private key, use a random 32-octet string. To get the corresponding
   public key, one can call ed25519_set_private_key, and copy the pub
   element of the struct. This needs some additional documentation or
   maybe some additional function.


(Continue reading)

Niels Möller | 28 Jan 21:35 2015

nettle-3.1 loose ends

Looking at, the most
important things are done. I think documentation is the only item left
which is both important and requires several hours of work.

* Versioned symbols. I think this is complete, I just have forgotten to
  merge that branch.

* Base64 with other alphabets. A patch was posted to the list some month
  ago, I had some comments, and then it seems to have stalled. If it's
  desirable to break the ABI to implement it, 3.1 may be the last chance
  for some years time.

* OCB mode. Is it a good idea to try to get this into the release? I
  don't think patents are a problem, but I've mailed sflc, and it would
  be nice to get their opinion too. Needs not just the code, but also
  test cases and documentation.

* Also OFB mode has been requested, used by openpgp, iirc.

Anything else I've missed? And which of the above items are important?

There are a lot of things that could be better optimized, including the
curve25519 code and the aesni code, but I don't think the release should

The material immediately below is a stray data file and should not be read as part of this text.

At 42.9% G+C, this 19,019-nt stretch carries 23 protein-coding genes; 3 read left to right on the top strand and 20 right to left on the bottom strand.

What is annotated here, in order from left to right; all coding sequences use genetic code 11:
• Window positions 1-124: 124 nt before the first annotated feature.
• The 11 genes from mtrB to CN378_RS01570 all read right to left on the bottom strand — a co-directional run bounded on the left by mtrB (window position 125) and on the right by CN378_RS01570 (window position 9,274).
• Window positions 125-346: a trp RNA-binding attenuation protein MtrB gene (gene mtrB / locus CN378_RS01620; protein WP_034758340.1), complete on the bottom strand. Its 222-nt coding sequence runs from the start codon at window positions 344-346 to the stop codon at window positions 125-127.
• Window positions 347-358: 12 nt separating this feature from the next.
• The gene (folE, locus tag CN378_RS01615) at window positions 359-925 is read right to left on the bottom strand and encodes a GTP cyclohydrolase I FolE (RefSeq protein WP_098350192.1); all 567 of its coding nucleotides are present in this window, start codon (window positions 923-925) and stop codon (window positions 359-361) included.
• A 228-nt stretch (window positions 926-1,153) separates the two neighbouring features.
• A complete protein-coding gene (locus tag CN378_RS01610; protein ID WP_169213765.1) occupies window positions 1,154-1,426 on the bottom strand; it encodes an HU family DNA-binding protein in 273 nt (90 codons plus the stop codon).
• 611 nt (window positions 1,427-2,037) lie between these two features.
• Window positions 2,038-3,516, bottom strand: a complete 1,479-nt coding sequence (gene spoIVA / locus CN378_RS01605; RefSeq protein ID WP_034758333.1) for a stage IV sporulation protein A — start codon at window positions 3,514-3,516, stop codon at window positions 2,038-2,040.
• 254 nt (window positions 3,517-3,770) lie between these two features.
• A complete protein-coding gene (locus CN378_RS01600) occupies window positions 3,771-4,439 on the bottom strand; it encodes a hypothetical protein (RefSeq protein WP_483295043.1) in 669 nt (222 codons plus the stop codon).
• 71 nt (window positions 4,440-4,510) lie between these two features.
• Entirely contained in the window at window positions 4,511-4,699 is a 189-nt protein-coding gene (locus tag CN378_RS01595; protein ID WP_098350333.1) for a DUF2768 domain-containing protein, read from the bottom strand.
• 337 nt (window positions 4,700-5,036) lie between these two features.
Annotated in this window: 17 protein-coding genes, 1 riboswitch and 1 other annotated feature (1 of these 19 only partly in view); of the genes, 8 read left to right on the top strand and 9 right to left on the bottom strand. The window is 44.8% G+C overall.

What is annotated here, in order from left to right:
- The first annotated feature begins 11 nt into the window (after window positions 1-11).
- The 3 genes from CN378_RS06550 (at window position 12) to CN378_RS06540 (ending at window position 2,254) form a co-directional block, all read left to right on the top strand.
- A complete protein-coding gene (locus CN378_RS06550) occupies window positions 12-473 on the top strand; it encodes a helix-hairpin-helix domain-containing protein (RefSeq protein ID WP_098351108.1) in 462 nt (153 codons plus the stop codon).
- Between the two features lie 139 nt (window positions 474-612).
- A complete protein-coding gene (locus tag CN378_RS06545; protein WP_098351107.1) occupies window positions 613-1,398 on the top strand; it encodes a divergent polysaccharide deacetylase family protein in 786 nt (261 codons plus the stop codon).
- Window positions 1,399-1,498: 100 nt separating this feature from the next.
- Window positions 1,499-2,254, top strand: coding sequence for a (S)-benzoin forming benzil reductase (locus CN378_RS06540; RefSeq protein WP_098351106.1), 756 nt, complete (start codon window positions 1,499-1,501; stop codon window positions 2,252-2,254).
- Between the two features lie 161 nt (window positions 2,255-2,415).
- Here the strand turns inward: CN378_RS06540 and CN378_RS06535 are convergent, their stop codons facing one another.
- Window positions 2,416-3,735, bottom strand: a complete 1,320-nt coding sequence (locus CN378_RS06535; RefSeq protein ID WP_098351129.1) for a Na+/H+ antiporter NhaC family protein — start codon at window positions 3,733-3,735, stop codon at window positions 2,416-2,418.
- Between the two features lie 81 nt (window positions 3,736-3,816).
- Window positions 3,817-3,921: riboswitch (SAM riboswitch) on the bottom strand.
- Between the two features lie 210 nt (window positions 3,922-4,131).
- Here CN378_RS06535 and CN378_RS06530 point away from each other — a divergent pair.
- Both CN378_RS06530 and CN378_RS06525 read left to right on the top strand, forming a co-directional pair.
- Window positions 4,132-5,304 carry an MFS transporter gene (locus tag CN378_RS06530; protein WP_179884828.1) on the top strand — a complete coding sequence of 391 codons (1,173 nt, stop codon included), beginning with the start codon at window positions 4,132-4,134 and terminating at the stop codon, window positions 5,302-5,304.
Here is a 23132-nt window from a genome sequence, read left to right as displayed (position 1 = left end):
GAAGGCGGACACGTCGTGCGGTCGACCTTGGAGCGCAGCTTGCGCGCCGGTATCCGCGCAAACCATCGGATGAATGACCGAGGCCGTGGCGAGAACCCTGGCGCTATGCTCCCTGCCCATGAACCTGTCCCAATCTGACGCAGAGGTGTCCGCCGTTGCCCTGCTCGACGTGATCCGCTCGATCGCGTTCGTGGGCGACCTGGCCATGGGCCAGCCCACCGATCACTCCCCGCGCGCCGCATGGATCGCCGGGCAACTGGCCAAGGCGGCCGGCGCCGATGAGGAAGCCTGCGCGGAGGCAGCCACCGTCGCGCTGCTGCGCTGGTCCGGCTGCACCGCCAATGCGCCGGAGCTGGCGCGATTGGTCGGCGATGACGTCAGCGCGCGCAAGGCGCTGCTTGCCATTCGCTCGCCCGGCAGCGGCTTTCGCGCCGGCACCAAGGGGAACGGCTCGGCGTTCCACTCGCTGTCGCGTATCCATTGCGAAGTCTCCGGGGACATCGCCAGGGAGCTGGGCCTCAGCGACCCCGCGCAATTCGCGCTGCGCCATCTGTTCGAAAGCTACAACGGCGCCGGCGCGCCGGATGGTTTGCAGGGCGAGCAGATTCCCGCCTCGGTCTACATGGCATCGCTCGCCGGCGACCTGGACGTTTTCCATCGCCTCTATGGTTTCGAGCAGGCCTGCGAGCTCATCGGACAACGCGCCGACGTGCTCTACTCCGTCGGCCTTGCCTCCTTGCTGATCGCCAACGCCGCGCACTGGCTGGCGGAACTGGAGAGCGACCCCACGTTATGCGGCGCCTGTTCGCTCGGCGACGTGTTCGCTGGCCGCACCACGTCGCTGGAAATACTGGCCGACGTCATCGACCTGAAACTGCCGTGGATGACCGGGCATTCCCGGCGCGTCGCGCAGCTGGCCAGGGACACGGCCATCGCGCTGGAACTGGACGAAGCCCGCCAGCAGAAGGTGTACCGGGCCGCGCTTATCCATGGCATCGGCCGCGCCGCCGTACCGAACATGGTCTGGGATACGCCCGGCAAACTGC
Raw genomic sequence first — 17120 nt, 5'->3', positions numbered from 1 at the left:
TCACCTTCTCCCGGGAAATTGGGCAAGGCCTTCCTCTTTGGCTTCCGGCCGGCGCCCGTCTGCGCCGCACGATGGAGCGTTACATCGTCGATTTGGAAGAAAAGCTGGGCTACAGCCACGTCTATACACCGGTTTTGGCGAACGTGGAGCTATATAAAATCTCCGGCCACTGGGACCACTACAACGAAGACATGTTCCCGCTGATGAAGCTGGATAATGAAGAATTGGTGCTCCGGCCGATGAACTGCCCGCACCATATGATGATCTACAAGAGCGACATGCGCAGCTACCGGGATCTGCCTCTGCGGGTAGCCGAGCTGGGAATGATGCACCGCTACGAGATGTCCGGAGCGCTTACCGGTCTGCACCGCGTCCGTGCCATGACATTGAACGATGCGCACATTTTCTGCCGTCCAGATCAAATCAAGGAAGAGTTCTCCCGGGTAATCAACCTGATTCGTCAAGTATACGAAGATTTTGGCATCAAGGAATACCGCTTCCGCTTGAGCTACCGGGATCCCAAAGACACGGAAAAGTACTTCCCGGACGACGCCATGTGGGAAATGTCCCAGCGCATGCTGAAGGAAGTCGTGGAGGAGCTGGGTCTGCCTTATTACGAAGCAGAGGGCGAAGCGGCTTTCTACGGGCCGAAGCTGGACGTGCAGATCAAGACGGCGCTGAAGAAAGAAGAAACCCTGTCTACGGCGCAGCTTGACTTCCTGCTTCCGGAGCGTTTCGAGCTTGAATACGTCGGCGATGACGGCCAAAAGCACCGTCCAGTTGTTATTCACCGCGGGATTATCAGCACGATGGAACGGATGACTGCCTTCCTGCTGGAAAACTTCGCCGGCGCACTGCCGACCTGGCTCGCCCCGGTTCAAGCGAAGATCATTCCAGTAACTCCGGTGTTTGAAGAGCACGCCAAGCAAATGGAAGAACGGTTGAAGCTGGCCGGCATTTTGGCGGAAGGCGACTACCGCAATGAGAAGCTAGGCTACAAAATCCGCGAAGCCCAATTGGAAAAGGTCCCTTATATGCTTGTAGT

be delayed for that.



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(Continue reading)

Niels Möller | 26 Jan 09:35 2015

ecc.h vs ecc-internal.h

I'm about to remove a lot of the internal declarations from ecc.h, and
move the ones which still are needed to ecc-internal.h. Problem is that
most of these functions work only with particular curve types, and are
typically installed in function pointers in struct ecc_curve. If they
really are needed as public functions, they must be reimplemented to
jump via the appropriate function pointer.

And some, like most or all of the corresponding itch functions, are not
even defined anywhere anymore (replaced by macros in ecc-internal.h, and
fields in struct ecc_curve).

ecc_size_j is a borderline case, not sure if it should be public (if so,
it should probably be renamed, and not mean "convert to jacobian
coordinates", but "convert to whatever internal representation is
appropriate for the curve".

And everything below ecc_size_j in ecc.h should be removed.

Any objections? Any function applications are relying on?



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Martin Storsjö | 24 Jan 13:22 2015